Sessions will be held via video-conference (google meets) and comprise combinations of lecture, discussion, quizzes, guided listening, video and score study. Course materials (handouts, scores, links to online videos) will be shared via google classroom.
You will be encouraged to do extra reading outside class.

Are there any other costs? Is there anything I need to bring?

Please bring a pencil and eraser for annotating the scores provided by the tutor, and some manuscript paper.
Many scores will be sourced from IMSLP.org and links will be posted on google classroom. So you may work with your own laptop/tablet if you prefer or use the printed handouts in class.

When I've finished, what course can I do next?

This course is an excellent introduction to score reading for anyone studying music theory at higher levels (Grade 5 and above. You may wish to progress to higher-level Music Theory classes, Studies in counterpoint, Composition Techniques etc. You may also be interested in City Lit's Music history courses, or one of our wide variety of practical courses in singing or playing an instrument.

For more details about musicianship and music theory please visit our blog: Musicianship and music theory at City lit which lists our full sequence of musicianship and music theory classes.

Reviews
Tutor Biographies
Edward Breen Tutor Website

Edward teaches music history and music theory at City lit where he is Head of Programme: Advanced Studies in the School of Performing Arts. His specialism is early music (medieval, renaissance and baroque periods) and he completed his PhD in historical musicology at King's College London (2013) on the performance of medieval music. Outside of teaching, Edward is a regular contributor to Gramophone magazine and has lectured for Dartington International Summer School, London's Southbank Centre and The British Library. He has also worked as a researcher for BBC Proms and written for the journal Early Music (OUP). His recent essays are published in: The Cambridge Encyclopaedia of Historical Performance in Music, (Cambridge University Press); The Montpellier Codex: Studies in Medieval and Renaissance Music 16 (Boydell Press); Recomposing the Past: Representations of Early Music on Stage and Screen (Ashgate 2018); and 30-Second Classical Music (Ivy Press).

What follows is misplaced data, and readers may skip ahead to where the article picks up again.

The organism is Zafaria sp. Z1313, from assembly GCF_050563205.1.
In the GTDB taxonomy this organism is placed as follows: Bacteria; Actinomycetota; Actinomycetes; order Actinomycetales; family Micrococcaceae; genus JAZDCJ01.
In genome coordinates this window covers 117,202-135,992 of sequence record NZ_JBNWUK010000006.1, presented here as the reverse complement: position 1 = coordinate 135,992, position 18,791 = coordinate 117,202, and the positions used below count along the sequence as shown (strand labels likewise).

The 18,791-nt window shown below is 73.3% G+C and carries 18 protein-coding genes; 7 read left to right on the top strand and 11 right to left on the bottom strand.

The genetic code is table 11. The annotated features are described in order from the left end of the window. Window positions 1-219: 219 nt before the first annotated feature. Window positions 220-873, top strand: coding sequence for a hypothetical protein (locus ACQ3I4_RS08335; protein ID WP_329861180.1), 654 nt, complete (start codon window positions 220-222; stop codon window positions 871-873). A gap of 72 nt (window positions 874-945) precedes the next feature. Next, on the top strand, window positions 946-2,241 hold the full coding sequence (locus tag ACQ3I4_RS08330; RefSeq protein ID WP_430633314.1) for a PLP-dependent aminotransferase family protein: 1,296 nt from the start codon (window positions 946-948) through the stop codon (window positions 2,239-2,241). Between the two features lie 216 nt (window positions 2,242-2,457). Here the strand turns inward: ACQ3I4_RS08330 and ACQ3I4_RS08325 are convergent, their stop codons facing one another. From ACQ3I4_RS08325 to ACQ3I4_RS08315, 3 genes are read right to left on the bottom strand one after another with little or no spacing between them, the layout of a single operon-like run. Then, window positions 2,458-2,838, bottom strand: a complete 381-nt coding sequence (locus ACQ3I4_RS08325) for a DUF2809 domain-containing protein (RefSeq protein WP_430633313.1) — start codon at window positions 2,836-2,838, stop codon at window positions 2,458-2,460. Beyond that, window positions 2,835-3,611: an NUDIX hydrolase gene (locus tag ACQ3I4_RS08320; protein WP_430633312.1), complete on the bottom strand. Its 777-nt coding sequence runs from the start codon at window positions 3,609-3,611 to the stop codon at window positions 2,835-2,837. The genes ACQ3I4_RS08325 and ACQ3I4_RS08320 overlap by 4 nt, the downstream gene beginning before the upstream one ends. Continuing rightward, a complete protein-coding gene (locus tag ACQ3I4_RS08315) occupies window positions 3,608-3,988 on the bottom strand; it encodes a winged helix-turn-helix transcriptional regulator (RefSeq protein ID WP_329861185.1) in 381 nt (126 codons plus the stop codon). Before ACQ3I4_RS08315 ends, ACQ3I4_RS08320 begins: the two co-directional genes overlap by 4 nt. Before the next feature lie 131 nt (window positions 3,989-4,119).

Please note: We reserve the right to change our tutors from those advertised. This happens rarely, but if it does, we are unable to refund fees due to this. Our tutors may have different teaching styles; however we guarantee a consistent quality of teaching in all our courses.

Book your place

Course Code: MG446A

Mon, eve, 14 Sep - 23 Nov '20

Duration: 10 sessions (over 11 weeks)

Full fee: £159.00
Senior fee: £159.00
Concession: £97.00

Or call to enrol: 020 7831 7831

Any questions? music@citylit.ac.uk
or call 020 7492 2630

Please note: we offer a wide variety of financial support to make courses affordable. For more information visit our online Help Center. You can also visit the Information, Advice and Guidance drop-in service, open from 12 – 6.45, Monday to Friday.